Harald Schmid, The November Pogroms and the Culture of Remembrance – the “Synagogue Monument” by Margrit Kahl
With the influx of many community members, Jewish life flourished in the so-called Grindelviertel from the late 19th century onwards. In 1906, the largest and until then only free-standing synagogue in Hamburg was inaugurated here. It was designed by the architects Semmy Engel and Ernst Friedheim. It had 700 seats for men and, in accordance with Orthodox tradition, 500 seats for women in a separate area on the galleries. In addition, there was a choir loft with 30 to 40 seats, a lecture hall, and offices on the upper floor of the house of worship, which was the largest synagogue at the time. Its façade was covered with brown clinker and brown glazed bricks. In an adjoining outbuilding was a weekday synagogue, in the basement of which a ritual bath (mikvah) had been set up.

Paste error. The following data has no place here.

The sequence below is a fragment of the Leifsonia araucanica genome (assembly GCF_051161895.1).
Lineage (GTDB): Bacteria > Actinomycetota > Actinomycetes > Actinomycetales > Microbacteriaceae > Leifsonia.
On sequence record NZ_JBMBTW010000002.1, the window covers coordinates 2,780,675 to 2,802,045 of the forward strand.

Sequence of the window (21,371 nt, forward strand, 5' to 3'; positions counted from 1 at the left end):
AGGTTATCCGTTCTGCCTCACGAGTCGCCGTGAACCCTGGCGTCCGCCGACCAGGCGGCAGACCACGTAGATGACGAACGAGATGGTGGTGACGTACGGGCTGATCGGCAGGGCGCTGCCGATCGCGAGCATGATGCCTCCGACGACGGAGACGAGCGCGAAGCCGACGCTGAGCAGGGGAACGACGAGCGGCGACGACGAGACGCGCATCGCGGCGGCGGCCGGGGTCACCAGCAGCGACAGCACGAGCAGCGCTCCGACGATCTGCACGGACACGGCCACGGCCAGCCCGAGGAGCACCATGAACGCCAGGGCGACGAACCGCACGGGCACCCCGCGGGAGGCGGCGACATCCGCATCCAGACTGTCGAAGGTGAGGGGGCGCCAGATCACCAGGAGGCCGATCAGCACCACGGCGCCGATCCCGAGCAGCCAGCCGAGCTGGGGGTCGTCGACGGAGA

After the synagogue was destroyed during the “Night of Broken Glass” on 9 November 1938, it had to be forcibly demolished the following year at the expense of the community and the property transferred back to the town at a price far below its value. At that time, Joseph Carlebach, who had been appointed to the Bornplatz Synagogue in 1936, was the chief rabbi of the Orthodox synagogue association within the Jewish community. On 6 December 1941, he was deported to the Jungfernhof concentration camp near Riga, Latvia, where he, his wife, and three of his daughters were murdered three months later.
On the site of the former synagogue, a floor mosaic by the artist Margit Kahl has been on display since 1988. The dark granite cubes mark the floor plan of the synagogue and reproduce the lines of the vaulted ceiling. Like a stigmata, this monument draws attention to the emptiness that has been left behind here. At the beginning of 2021, the Hamburg Senate decided, following the wishes of the Jewish community, that a new synagogue should be built on Joseph-Carlebach-Platz. The implementation and appearance are currently being discussed.